The Chicago Reader started small. Four college friends published a free weekly newspaper of eight pages, working out of two apartments, one on Chicago’s south side, the other on the north side. According to a 1972 article, they found “street sellers more interesting than politicians, and musicians more interesting than the Cubs.”
By the Reader’s 25th anniversary, the paper had grown to four sections, with staff offices in the prominent River North neighborhood. The Reader had become the place Chicagoans looked for cutting-edge criticism, long-form investigative journalism, underground comics. They also turned to the Reader to figure out where to spend their weekends, sell their wares, or reconnect with a lost friend.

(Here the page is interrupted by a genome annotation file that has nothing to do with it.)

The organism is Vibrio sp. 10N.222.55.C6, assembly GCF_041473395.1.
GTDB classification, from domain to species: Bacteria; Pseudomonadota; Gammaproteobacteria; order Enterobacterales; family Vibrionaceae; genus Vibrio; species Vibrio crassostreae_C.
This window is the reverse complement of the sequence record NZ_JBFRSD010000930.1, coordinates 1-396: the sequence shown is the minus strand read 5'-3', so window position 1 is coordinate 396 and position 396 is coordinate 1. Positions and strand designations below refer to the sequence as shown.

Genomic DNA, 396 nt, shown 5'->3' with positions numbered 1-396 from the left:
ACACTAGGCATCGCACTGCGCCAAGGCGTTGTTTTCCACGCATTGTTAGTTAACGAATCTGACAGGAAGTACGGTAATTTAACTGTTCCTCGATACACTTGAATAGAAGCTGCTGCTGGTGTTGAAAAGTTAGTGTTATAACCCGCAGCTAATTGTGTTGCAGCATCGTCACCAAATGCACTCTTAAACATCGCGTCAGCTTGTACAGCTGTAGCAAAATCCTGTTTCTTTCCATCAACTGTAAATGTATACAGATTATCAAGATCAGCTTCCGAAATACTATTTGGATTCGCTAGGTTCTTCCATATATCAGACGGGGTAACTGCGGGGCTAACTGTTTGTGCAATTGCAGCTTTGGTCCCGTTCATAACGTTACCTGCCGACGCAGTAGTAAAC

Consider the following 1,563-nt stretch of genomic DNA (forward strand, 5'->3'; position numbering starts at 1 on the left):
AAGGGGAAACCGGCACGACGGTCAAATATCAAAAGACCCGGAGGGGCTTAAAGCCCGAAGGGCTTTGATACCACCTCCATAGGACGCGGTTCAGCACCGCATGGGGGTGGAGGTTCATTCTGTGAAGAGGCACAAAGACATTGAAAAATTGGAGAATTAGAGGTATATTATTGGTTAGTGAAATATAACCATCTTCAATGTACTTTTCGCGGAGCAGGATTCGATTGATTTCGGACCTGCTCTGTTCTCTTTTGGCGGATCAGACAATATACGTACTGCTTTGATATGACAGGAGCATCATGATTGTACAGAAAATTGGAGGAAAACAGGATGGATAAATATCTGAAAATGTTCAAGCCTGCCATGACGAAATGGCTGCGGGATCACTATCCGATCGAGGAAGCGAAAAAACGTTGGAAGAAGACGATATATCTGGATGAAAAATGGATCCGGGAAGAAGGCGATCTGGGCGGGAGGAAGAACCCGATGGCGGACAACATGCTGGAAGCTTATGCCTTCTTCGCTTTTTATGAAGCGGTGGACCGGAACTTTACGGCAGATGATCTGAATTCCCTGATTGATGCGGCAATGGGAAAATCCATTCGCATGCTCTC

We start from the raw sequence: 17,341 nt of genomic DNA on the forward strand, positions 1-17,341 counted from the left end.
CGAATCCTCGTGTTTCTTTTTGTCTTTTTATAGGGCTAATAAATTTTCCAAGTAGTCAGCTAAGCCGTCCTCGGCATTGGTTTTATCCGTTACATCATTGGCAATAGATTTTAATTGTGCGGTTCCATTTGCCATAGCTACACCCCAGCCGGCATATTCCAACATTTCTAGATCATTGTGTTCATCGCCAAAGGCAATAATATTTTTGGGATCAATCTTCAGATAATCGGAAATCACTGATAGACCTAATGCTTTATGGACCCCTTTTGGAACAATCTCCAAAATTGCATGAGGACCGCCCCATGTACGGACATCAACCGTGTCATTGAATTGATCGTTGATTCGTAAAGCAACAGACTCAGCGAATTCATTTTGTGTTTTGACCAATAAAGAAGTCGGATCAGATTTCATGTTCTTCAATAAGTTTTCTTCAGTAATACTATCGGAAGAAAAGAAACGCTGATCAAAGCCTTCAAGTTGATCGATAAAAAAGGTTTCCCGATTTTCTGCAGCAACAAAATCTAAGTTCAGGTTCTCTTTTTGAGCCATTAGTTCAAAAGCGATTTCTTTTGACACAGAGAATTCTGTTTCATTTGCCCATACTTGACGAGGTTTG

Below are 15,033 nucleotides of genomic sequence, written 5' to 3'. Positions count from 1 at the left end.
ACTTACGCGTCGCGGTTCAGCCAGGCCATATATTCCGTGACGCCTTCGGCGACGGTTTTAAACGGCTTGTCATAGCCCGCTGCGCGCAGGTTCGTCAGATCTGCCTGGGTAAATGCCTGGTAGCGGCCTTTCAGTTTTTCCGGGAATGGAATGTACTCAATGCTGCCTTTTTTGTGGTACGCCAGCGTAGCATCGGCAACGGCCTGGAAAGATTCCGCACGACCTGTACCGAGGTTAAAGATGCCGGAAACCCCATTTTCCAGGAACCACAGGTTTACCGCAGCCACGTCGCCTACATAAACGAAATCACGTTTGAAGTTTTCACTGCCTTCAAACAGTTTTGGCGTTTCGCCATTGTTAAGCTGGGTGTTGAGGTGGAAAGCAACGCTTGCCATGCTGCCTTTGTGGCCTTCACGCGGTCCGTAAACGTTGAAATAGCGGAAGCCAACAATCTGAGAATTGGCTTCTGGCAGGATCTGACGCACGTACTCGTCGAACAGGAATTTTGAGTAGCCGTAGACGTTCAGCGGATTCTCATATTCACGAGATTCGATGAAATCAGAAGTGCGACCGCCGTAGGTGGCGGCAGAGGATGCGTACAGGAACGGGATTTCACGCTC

In the next twenty-five years, print journalism experienced the intertwining crises of declining revenue and readership. The Reader has endured, surviving these challenges while remaining free and revolutionary.
The Chicago Reader at 50: A Half-Century of Revolutionary Storytelling at the Newberry commemorates the paper’s 50th anniversary through a multimedia display of stories, photographs, cartoons, and more. The exhibition shows how the Reader has changed with the times without compromising its values.
Free and open to all.